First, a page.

If you’ve been keeping up with battery torch
design, you’ll have seen the Luxeon LEDs now being used in the latest and
greatest torches. These LEDs are BRIGHT – so bright it’s impossible to look
directly at them. Yep, that bright. But they still have the advantages of
traditional white LEDs – low power consumption, good colour rendition (ie
colours look natural when viewed by their light) and being almost indestructible
in use. (In a way it’s a pity that they’re still called LEDs because they’re
nothing like ‘em to look at.)
And that’s all very good – so why aren’t heaps of
people using them in car applications? In fact, many concept cars (and one
production car) are now appearing with Luxeon headlights and interior lighting,
but for the do-it-yourselfer, there’s been a bit of a problem. The LEDs
themselves are pretty expensive (1-watters are about AUD$15 each) but then
there’s been the added cost of the power supply. Power supply?
Like any old LEDs, you can run a Luxeon with a
dropping resistor wired in series. But because of the power being drawn (about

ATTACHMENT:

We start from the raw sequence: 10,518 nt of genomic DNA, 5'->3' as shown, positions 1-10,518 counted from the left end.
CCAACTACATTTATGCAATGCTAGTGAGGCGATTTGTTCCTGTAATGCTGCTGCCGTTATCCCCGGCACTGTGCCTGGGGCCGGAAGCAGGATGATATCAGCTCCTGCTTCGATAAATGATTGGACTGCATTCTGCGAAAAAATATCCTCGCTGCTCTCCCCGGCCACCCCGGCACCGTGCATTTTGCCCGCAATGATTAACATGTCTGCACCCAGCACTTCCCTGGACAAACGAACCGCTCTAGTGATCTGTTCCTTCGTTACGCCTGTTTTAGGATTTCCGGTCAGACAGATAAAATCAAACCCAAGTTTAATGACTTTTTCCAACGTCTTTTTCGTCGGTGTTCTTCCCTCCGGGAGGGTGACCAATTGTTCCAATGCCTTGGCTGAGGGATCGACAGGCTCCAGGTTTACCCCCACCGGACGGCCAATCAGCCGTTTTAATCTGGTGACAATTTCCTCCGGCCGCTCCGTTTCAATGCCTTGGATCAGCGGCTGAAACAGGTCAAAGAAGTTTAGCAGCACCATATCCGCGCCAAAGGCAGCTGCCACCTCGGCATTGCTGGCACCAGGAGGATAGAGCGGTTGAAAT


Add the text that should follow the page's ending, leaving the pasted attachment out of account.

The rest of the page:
350 milliamps for a 1 watt LED), to use them in a car you need a damn big 5 watt
ceramic resistor – one that will get hot! Another disadvantage of this is
that the power consumption of the LED/resistor combination is high – so you’ve
just lost one of the advantages of using a LED.
The better way of driving a Luxeon is with a
dedicated electronic power supply. This regulates the amount of current the
Luxeon is fed and in doing so, drops the voltage down from car levels to what is
appropriate for the LED. You can buy these power supplies commercially or build
them in kit form... at a starting price of about AUD$30.
So, bloody hell, for a 1W Luxeon and its power
supply you’re looking at something like forty-five bucks!
Hmmm, no wonder you don’t see much use of them by
But, as of now, that just changed. If you’re
moderately handy with a soldering iron, you can now modify a phone charger to
become a 1W Luxeon power supply for a grand total of about 15 cents! You’ll need
a discarded cigarette lighter plug-in phone charger of the sort that gets thrown
away whenever anyone buys a new phone. (In fact, have you got one tucked away?)
If you haven’t, you’ll find them at garage sales, secondhand stores, out the
back of phone retailers – even at the tip.
When you’ve got the Luxeon (they’re available from